Located along the TN/NC border in Unicoi County, TN is the newly purchased U.S. Forest Service property known as Rocky Fork. This 10,000 acre tract is very rugged, with unmarked trails and very limited trail maps. My good friend Jimmy Humston and I decided to do some exploring along the northern-most sections of the tract with our ultimate goal being “Buzzard Rock”… a wonderful, but extremely well-earned vista at 4,600′ elevation that overlooks the majority of the property.
We began our trip in the lowlands of Higgins Creek with our first stop at the 100′ Higgins Creek Falls. Water levels were up from recent rains giving us quite a show, but it would also leave us wading swelled streams in the cold temperatures. Almost immediately after visiting the falls, we left the maintained trail and began a steep ascent up Birchfield Camp Branch following a primitive trail, or sometimes just following the stream itself. Keeping our feet dry was impossible. About halfway up there is a nice small waterfall, which is a good place to rest. Earlier in the year I sent the coordinates to the Tennessee Landforms website for categorization, and it is now named Birchfield Camp Falls. Eventually, we made it to Birchfield Camp Lake where we had lunch.
From the lake, we hiked up an old forest road, now named “Hidden Lake Trail” until it met up with the “High County Trail”, which basically follows the ridgeline of Rich Mountain on the Unicoi/Greene County line for approximately 5 miles. We had nice vistas all along this ridge overlooking the Sampson Mountain Wilderness through the leafless trees. We often had to stop and check our maps and GPS to ensure we were still on the right path as other forest roads shot off in different directions… again there are no blazes or signs to mark the way, so if you decide to hike this area read my “Trail Directions” below and carry maps (also see below) and a GPS unit as well.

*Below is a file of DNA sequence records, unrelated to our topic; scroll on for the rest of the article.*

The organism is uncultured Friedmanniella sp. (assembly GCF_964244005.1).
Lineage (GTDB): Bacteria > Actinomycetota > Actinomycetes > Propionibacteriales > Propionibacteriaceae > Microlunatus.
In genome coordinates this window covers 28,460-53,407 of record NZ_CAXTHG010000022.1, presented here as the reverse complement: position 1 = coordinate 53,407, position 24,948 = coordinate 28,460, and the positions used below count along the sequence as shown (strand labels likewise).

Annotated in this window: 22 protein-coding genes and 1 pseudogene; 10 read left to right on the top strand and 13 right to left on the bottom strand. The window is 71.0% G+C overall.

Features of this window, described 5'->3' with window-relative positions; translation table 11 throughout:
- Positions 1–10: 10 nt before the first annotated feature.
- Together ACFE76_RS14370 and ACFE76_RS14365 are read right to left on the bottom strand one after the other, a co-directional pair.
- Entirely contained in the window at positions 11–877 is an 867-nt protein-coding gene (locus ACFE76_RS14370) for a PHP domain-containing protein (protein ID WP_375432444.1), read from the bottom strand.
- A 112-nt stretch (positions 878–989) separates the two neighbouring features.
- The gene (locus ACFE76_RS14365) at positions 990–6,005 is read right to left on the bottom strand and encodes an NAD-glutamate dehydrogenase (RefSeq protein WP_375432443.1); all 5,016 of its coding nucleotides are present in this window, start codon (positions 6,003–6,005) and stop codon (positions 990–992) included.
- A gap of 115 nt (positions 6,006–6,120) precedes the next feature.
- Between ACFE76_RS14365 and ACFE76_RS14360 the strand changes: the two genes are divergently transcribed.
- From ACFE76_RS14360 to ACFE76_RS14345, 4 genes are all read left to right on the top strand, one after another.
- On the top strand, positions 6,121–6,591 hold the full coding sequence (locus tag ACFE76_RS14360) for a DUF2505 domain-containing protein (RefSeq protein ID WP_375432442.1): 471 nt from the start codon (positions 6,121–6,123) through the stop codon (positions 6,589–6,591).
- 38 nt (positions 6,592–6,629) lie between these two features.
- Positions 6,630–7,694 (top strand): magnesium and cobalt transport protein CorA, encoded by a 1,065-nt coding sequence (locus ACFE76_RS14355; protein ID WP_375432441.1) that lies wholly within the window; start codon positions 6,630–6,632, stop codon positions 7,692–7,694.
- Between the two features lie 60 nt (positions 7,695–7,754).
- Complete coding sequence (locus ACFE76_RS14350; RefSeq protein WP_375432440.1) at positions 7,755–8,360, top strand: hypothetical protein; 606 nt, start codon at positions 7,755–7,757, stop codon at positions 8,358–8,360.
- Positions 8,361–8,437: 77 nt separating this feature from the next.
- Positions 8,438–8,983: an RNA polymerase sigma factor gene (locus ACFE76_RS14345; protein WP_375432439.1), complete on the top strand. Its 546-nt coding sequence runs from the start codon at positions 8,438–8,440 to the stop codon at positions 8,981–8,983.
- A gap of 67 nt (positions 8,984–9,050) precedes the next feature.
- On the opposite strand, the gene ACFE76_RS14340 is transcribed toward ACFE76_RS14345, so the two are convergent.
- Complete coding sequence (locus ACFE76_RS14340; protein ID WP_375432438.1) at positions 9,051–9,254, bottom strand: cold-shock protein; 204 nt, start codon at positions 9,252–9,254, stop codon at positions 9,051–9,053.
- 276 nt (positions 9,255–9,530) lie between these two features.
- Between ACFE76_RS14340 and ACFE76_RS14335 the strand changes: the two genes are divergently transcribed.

Nearing mid-afternoon we still had the tough climb ahead of us up to Buzzard Rock. With tired legs and cold, wet feet, it was a difficult final ascent, but the view was well worth it. We decided to set up camp near that location and enjoy the vista for the rest of the evening. My estimate is that we only hiked about 8.2 miles on Day #1, but we had a total ascent of well over 3000 feet.
I got up early the next morning to enjoy the sunrise coming up over Little Bald Mountain. It was spectacular. I regretted not having a better camera to document it. After a leisurely morning, Jimmy and I were back on the trail. We retraced our steps for the first mile or so on the High Country Trail until it connected to the Headwaters Trail, which basically follows Rocky Fork (stream) all the way to the main gate of the Rocky Fork Tract. I think we had five or six large stream crossings on the way out… some of which took some exploring and difficult rock-hopping to maneuver, but somehow we managed to stay dry. After passing by the Rocky Fork Trio falls we soon arrived at the car, completing a nice traverse of this beautiful property. Day #2 was a 7.1 mile hike and almost all downhill.
On a side note: I would like to congratulate my friend David Ramsey for recently winning the Field and Steam Conservation Hero of the Year, and he is also a finalist in the Budweiser Conservationist of the Year…. for all his hard work and dedication to the protection of the Rocky Fork Tract. Those of us who will enjoy this wonderful treasure for years to come have David to thank for it.